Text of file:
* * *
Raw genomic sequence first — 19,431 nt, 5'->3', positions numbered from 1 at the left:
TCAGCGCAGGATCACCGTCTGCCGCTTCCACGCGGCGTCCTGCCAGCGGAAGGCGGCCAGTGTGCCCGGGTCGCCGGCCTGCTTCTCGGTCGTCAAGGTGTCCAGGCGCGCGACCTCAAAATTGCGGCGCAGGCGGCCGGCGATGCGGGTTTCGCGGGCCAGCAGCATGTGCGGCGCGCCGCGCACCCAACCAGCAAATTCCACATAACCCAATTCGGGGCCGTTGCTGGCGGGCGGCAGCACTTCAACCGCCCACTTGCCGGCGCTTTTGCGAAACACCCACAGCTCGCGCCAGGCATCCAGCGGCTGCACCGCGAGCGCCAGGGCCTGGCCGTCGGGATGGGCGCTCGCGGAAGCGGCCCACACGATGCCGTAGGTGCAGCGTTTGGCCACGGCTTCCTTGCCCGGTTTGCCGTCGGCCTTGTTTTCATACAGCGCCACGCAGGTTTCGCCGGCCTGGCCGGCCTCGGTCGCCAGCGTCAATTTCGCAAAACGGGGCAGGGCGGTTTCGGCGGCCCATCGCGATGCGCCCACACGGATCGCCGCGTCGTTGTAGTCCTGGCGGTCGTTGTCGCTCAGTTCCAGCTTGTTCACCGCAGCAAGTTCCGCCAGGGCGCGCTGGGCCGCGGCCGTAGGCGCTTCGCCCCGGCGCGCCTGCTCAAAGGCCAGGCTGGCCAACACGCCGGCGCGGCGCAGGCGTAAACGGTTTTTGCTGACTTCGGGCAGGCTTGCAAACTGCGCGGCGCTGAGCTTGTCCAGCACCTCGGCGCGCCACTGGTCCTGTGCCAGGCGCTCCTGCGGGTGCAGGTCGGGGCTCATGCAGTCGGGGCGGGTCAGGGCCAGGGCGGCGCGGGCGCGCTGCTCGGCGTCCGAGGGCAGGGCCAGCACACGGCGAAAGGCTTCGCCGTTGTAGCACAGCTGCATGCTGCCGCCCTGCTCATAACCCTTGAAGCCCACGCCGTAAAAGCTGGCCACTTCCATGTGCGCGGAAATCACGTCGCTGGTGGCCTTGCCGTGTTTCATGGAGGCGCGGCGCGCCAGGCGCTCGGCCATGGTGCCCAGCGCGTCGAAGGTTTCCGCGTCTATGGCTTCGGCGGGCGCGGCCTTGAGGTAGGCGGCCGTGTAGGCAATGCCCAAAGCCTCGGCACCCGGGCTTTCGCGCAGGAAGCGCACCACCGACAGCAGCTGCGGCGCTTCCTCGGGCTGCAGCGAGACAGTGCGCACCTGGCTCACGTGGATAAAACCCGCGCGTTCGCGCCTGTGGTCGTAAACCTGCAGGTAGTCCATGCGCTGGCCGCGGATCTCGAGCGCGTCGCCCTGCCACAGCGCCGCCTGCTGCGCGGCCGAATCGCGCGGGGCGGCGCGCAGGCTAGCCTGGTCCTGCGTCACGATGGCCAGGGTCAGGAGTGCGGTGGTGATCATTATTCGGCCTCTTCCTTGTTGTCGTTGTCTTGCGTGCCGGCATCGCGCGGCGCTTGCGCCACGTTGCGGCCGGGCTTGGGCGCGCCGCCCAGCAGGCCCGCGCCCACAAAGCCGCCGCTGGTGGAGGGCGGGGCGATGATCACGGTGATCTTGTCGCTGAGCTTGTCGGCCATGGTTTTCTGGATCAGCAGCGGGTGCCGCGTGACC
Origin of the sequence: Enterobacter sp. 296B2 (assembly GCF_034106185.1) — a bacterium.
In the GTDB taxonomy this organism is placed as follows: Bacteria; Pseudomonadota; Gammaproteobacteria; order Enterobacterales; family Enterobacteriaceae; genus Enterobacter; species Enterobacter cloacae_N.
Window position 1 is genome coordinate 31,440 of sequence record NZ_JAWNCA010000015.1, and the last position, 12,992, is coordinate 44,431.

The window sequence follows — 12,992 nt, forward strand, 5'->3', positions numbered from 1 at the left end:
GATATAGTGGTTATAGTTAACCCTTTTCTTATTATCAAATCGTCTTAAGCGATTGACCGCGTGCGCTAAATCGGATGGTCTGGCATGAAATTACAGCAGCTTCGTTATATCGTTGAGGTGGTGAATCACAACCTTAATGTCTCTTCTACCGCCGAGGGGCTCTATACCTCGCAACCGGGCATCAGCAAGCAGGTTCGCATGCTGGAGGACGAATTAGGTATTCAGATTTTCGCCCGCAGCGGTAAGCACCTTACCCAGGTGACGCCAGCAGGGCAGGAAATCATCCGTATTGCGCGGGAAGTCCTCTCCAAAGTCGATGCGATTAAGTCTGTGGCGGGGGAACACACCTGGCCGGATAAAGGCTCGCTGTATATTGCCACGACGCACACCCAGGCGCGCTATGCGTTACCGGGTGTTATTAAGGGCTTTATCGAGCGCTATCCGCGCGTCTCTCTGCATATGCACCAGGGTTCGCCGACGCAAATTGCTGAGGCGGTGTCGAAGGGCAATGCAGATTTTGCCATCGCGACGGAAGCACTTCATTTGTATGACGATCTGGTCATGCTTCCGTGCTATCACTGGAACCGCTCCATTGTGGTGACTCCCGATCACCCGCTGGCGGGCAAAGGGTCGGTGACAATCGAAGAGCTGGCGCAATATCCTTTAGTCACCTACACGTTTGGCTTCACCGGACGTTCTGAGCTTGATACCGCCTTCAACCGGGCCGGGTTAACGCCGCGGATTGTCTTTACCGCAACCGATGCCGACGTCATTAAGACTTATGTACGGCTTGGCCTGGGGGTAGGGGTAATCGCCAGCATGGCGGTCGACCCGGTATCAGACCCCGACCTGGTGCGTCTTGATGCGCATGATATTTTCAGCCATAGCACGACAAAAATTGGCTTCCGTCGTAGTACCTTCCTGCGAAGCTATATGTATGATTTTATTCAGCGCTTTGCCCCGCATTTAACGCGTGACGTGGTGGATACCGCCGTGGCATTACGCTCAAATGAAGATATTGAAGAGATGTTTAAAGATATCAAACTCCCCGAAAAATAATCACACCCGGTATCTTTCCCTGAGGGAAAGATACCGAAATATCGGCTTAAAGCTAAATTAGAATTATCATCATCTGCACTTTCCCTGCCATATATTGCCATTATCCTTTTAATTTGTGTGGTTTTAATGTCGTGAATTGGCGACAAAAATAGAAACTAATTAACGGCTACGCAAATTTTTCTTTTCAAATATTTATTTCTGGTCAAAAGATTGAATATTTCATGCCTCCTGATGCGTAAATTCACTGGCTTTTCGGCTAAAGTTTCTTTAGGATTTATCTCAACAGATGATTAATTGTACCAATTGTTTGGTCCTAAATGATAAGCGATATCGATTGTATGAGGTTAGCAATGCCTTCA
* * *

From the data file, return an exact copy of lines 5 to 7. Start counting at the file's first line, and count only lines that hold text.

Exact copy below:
Window position 1 is genome coordinate 31,440 of sequence record NZ_JAWNCA010000015.1, and the last position, 12,992, is coordinate 44,431.

The window sequence follows — 12,992 nt, forward strand, 5'->3', positions numbered from 1 at the left end:
GATATAGTGGTTATAGTTAACCCTTTTCTTATTATCAAATCGTCTTAAGCGATTGACCGCGTGCGCTAAATCGGATGGTCTGGCATGAAATTACAGCAGCTTCGTTATATCGTTGAGGTGGTGAATCACAACCTTAATGTCTCTTCTACCGCCGAGGGGCTCTATACCTCGCAACCGGGCATCAGCAAGCAGGTTCGCATGCTGGAGGACGAATTAGGTATTCAGATTTTCGCCCGCAGCGGTAAGCACCTTACCCAGGTGACGCCAGCAGGGCAGGAAATCATCCGTATTGCGCGGGAAGTCCTCTCCAAAGTCGATGCGATTAAGTCTGTGGCGGGGGAACACACCTGGCCGGATAAAGGCTCGCTGTATATTGCCACGACGCACACCCAGGCGCGCTATGCGTTACCGGGTGTTATTAAGGGCTTTATCGAGCGCTATCCGCGCGTCTCTCTGCATATGCACCAGGGTTCGCCGACGCAAATTGCTGAGGCGGTGTCGAAGGGCAATGCAGATTTTGCCATCGCGACGGAAGCACTTCATTTGTATGACGATCTGGTCATGCTTCCGTGCTATCACTGGAACCGCTCCATTGTGGTGACTCCCGATCACCCGCTGGCGGGCAAAGGGTCGGTGACAATCGAAGAGCTGGCGCAATATCCTTTAGTCACCTACACGTTTGGCTTCACCGGACGTTCTGAGCTTGATACCGCCTTCAACCGGGCCGGGTTAACGCCGCGGATTGTCTTTACCGCAACCGATGCCGACGTCATTAAGACTTATGTACGGCTTGGCCTGGGGGTAGGGGTAATCGCCAGCATGGCGGTCGACCCGGTATCAGACCCCGACCTGGTGCGTCTTGATGCGCATGATATTTTCAGCCATAGCACGACAAAAATTGGCTTCCGTCGTAGTACCTTCCTGCGAAGCTATATGTATGATTTTATTCAGCGCTTTGCCCCGCATTTAACGCGTGACGTGGTGGATACCGCCGTGGCATTACGCTCAAATGAAGATATTGAAGAGATGTTTAAAGATATCAAACTCCCCGAAAAATAATCACACCCGGTATCTTTCCCTGAGGGAAAGATACCGAAATATCGGCTTAAAGCTAAATTAGAATTATCATCATCTGCACTTTCCCTGCCATATATTGCCATTATCCTTTTAATTTGTGTGGTTTTAATGTCGTGAATTGGCGACAAAAATAGAAACTAATTAACGGCTACGCAAATTTTTCTTTTCAAATATTTATTTCTGGTCAAAAGATTGAATATTTCATGCCTCCTGATGCGTAAATTCACTGGCTTTTCGGCTAAAGTTTCTTTAGGATTTATCTCAACAGATGATTAATTGTACCAATTGTTTGGTCCTAAATGATAAGCGATATCGATTGTATGAGGTTAGCAATGCCTTCA